The 23 fellows come from as near as, well, Detroit to as far as San Francisco. This year, the Detroit Revitalization Fellows had its highest applicant pool in its four-year history; more than 650 people wrote up their best qualities in hopes of securing a spot in the prestigious fellowship. And some 65 businesses, nonprofits and groups applied for the 23 employer openings in the program.
The program was inspired by the Rockefeller Foundation’s CUREx Fellowships, started in New Orleans after Hurricane Katrina to attract urbanists from across the country to help rebuild the city. Fifty-one Fellows from across the United States, including native Detroiters and Michiganders, have participated in two successive cohorts since the program began; 23 Fellows in the third cohort began their service this month.
Detroit Revitalization Fellows is a program of Wayne State University’s Office of Economic Development and has been supported by The Kresge Foundation, the Ford Foundation, the Hudson-Webber Foundation, the John S. and James L. Knight Foundation, the Skillman Foundation, the DTE Energy Foundation, the Max M. & Marjorie S. Fisher Foundation, PwC Charitable Foundation, Inc. and Wayne State University.
Over the last four years, our Fellows have played integral roles in key projects driving progress in Detroit, from fighting blight through Motor City Mapping, to fostering pop-up retail through Revolve Detroit to literally bringing some Detroiters out of darkness at the Public Lighting Authority, Donnelly said.
The 2015-17 Kresge Mayor’s Fellows and their assignments are: Diana Flora (2013-15 Fellow at Data Driven Detroit): Director of Strategy Development, Detroit Police Department; Jeanet Kulcsar (2011-13 Fellow at Invest Detroit): Director of Resident Opportunity Initiatives, Jobs and Economy Team; and Jerrell Harris (2013-15 Fellow at Focus: HOPE): Director of Restructuring & Transformation, Mayor’s Office.
The 2015 Detroit Revitalization Fellows and their assignments are: Aja Bonner, program associate, Hudson-Webber Foundation; Kalisha Davis, director of community outreach and engagement, Detroit Historical Society; Susan Dundon, business innovation director – Youth Energy Squad, EcoWorks; Aaron Goodman, community engagement manager, Community Development Advocates of Detroit (CDAD); Samira Guyot, manager of legal education, Michigan Community Resources; Terryn Hall, manager of strategic partnerships, Teen HYPE; Ritchie Harrison, community development planner, Detroit Riverfront Conservancy; Joel Howrani Heeres, director, Open Data & Analysis, City of Detroit Department of Innovation and Technology; Melvin Henley, project manager, Council of Creative Industries, Detroit, Detroit Creative Corridor Center; Debra Houghtaling, urban planner, Henry Ford Health System; Ouida Jones, owner’s representative – Vernor Crossing Development, Southwest Detroit Business Association; Jeffrey Nolish, transportation program manager, MetroMatters; Martha Potere, economic development program manager, Grandmont Rosedale Development Corporation; Aneetha Ramadas, social impact researcher, Data Driven Detroit; Brittany Sanders, community engagement manager, Belle Isle Conservancy; Charla Sanders, employment district program manager, Detroit Economic Growth Corporation (DEGC); Delphia Simmons, director, Passport to Self-Sufficiency, Coalition on Temporary Shelter (COTS); Michael Smith, director of neighborhood strategies, Invest Detroit; Jeri Stroupe, senior project administrator, Office of Economic Development, Wayne State University; Leslie Tom, chief sustainability officer, Charles H. Wright Museum of African American History; Patricia White, development director, Eight Mile Business Improvement District, Eight Mile Boulevard Association; Shari Williams, neighborhoods and operations program manager, Detroit Future City; Gracieuse Xavier, director of corporate & economic development strategy, Global Detroit.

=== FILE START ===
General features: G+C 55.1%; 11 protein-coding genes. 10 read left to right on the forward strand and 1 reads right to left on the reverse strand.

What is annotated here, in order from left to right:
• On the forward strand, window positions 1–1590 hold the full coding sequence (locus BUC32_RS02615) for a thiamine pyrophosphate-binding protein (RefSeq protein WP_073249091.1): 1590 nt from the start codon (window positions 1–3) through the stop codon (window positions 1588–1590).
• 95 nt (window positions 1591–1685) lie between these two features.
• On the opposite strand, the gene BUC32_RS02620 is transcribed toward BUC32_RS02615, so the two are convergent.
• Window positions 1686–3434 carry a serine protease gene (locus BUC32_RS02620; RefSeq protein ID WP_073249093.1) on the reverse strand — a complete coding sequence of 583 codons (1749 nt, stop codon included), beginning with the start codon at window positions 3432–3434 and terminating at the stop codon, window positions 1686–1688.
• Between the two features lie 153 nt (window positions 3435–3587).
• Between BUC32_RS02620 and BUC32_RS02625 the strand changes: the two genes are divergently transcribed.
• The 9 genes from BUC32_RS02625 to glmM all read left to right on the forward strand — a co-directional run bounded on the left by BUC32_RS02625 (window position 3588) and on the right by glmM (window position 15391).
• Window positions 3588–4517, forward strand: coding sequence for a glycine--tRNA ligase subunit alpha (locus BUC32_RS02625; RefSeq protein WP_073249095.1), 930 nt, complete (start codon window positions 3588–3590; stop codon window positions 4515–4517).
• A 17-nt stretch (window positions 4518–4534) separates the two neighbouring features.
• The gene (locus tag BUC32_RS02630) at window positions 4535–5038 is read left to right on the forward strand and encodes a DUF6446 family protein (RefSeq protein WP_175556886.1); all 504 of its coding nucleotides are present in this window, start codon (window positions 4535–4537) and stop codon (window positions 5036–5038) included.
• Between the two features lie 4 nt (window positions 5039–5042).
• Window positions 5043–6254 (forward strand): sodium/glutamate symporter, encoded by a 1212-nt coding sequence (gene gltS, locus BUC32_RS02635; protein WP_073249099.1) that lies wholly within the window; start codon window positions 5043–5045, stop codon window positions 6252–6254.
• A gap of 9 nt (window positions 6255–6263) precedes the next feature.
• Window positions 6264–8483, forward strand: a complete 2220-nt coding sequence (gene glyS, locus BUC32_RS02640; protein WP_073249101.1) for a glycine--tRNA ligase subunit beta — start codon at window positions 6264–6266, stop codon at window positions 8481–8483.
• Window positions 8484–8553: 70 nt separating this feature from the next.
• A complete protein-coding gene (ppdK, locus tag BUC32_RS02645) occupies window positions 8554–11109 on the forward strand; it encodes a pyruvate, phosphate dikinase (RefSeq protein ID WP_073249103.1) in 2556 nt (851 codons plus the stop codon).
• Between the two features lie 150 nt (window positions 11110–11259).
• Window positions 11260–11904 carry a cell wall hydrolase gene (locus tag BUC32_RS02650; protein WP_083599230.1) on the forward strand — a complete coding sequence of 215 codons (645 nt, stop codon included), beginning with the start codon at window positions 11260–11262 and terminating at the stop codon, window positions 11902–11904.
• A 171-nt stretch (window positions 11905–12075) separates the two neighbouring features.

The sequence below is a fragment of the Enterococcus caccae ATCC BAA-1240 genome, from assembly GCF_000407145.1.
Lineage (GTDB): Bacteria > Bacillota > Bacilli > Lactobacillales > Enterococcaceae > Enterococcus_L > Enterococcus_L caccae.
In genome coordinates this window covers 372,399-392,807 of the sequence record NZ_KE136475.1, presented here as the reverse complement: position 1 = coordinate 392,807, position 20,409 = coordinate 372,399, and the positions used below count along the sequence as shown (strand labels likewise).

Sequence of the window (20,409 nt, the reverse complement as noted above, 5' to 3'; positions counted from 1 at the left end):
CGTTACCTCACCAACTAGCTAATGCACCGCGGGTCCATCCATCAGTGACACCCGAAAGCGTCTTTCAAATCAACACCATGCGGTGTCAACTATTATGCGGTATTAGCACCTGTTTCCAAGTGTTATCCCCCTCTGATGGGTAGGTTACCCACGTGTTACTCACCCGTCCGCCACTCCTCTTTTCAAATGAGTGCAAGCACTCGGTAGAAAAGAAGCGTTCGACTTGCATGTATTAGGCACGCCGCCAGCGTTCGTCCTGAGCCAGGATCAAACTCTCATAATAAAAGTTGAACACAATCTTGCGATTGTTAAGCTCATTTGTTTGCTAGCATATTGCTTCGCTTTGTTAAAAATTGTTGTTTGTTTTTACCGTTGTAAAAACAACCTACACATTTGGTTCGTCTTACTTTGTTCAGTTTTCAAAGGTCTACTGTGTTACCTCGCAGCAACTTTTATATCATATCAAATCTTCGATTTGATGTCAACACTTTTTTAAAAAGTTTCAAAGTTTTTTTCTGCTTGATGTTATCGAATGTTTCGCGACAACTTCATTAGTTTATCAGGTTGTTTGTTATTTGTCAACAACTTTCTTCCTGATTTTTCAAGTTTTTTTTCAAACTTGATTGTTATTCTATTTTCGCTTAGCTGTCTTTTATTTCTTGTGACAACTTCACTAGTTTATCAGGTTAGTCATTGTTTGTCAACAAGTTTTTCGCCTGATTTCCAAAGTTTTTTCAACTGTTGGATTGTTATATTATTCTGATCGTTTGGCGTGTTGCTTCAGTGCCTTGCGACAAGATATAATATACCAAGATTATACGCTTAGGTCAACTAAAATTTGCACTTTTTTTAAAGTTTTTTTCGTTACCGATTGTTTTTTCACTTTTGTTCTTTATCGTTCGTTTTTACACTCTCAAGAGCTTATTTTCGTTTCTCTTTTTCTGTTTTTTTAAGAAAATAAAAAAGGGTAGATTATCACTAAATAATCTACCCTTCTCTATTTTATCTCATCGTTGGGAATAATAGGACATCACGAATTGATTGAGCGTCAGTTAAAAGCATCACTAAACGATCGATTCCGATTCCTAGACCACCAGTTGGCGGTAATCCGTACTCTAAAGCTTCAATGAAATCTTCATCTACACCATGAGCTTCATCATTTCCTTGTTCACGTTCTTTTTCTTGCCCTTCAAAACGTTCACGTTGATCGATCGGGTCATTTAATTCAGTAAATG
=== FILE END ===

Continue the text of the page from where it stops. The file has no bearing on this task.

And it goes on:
Whew. Those are amazing people. And they’re coming together into a strong network of Fellows who will mentor them, guide them and – most importantly, Donnelly noted – also learn from them.
“What’s unique about the program is a focus on building a leadership network. These fellows are not only working through their own organizations but are also developing relationships with each other to encourage cross-organization collaboration even after the fellowship is finished,” Donnelly said. “The network is everything.”
For more information about the Detroit Revitalization Fellows, visit detroitfellows.wayne.edu.